Qualified e-signatures are the most regulated (and therefore technologically secure) type of electronic signature under the Regulation. A qualified e-signature must satisfy each requirement of an advanced e-signature and also be supported by a formal certificate issued by a trust service provider who appears on a Trusted List.
Under the Regulation, an electronic signature can only be used by a individual (i.e. not a company). An e-seal will not function as a "signature" of the company using the e-seal.
What is the legal effect of electronic signatures?
- Qualified e-signatures now have the equivalent legal effect to a handwritten signature across EU Member States;
- Advanced and simple e-signatures and e-seals cannot be denied legal effect / admissibility as evidence in legal proceedings solely because they are electronic;
- The Regulation does not, however, state that an advanced or simple e-signature will have the same legal effect as a handwritten signature in each Member State. This is a matter for national courts to determine.
Qualified e-signatures are less common in the UK. However, businesses and consumers are likely increasingly to consider qualified e-signatures as an option for securing digital transactions. Advanced e-signatures will, however, likely be the most common type of electronic signature in the short to mid-term digital environment.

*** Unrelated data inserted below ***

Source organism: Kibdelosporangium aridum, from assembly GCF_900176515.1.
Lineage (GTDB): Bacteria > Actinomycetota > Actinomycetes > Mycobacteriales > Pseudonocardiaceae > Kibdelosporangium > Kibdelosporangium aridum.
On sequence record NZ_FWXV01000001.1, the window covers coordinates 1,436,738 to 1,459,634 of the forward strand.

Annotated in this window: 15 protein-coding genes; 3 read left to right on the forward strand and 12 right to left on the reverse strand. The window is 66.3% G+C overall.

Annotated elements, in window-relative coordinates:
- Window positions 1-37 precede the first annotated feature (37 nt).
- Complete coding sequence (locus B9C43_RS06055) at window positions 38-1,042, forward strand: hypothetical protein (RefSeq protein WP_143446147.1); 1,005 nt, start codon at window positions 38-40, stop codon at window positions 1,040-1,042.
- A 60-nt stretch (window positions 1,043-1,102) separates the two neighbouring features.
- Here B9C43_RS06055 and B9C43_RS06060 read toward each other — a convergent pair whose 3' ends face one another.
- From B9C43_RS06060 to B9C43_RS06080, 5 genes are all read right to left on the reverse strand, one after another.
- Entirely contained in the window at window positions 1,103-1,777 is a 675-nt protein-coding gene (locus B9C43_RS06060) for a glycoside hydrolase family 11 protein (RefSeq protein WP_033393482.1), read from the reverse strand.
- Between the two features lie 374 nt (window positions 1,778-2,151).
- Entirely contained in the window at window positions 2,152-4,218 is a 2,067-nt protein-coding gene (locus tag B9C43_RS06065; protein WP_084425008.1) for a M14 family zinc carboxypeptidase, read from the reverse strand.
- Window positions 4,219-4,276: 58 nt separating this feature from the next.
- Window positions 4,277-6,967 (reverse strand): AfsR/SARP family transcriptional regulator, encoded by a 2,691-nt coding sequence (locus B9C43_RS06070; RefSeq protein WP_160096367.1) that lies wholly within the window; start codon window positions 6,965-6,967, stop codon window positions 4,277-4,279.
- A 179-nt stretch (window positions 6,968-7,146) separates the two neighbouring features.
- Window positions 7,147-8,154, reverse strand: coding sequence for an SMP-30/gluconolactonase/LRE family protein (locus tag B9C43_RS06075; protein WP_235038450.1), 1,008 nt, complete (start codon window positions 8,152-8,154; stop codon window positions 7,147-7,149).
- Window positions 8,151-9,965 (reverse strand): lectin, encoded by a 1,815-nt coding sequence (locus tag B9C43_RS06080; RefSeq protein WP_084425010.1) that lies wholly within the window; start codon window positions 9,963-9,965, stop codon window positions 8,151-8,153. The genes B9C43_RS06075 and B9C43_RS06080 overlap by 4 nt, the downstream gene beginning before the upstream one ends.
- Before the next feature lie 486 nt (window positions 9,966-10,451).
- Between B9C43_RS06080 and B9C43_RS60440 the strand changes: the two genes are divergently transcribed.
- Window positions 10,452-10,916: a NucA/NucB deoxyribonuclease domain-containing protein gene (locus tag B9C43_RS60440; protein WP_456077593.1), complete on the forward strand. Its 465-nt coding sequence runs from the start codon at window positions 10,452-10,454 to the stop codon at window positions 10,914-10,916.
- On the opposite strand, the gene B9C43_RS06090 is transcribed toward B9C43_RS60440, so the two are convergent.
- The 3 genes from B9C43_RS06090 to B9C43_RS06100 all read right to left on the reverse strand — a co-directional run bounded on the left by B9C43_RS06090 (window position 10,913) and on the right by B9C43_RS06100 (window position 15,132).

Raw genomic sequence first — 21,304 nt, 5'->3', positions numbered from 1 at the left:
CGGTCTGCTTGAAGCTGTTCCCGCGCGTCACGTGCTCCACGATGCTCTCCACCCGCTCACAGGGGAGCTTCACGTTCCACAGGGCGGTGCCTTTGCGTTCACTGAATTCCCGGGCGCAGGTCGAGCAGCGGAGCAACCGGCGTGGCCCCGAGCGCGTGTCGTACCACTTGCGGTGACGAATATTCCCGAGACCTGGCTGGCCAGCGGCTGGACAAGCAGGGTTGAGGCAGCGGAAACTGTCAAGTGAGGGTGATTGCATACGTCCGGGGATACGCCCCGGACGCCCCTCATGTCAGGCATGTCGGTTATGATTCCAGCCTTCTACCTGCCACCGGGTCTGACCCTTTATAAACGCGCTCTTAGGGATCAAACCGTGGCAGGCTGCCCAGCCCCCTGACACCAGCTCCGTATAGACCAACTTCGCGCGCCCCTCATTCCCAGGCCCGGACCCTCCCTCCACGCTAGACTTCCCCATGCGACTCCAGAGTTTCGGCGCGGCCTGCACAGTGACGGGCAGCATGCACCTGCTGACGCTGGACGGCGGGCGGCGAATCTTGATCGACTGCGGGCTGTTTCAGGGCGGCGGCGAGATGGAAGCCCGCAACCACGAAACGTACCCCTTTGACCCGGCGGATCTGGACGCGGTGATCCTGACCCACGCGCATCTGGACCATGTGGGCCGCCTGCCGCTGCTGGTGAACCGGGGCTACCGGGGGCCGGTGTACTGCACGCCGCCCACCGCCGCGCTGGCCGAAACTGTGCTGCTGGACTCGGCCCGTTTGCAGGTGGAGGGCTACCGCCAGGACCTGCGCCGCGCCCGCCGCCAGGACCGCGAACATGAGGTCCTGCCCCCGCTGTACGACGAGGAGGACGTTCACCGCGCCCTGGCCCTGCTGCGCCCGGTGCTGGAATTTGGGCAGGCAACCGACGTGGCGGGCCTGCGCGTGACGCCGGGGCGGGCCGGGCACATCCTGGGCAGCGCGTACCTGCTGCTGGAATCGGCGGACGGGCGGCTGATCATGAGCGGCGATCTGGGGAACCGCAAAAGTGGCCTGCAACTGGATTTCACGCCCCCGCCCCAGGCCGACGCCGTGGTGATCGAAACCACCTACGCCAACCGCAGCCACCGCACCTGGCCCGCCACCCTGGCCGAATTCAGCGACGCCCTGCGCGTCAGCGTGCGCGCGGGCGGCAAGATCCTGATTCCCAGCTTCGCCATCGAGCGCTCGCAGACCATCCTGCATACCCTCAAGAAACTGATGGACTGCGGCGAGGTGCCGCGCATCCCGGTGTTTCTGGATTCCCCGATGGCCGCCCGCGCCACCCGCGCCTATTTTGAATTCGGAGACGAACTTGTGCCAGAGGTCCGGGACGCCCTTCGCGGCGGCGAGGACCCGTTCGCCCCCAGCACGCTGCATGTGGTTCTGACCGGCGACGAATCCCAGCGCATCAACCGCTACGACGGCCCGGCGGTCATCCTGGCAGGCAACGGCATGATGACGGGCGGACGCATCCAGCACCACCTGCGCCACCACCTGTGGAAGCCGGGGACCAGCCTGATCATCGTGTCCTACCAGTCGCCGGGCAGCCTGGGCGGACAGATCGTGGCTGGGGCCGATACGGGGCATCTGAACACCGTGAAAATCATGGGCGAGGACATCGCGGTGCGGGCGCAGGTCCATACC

Under English law, in the absence of any (generally statutory) requirement (i) an electronic signature may be used to enter into a contract; and (ii) there is no need for a contract to be in any particular form. As such an advanced (or even simple) e-signature can be used to sign contracts. Some English law documents have more formal requirements that may make electronic signature inappropriate. Legal advice should be sought when considering whether to sign documentation using e-signatures.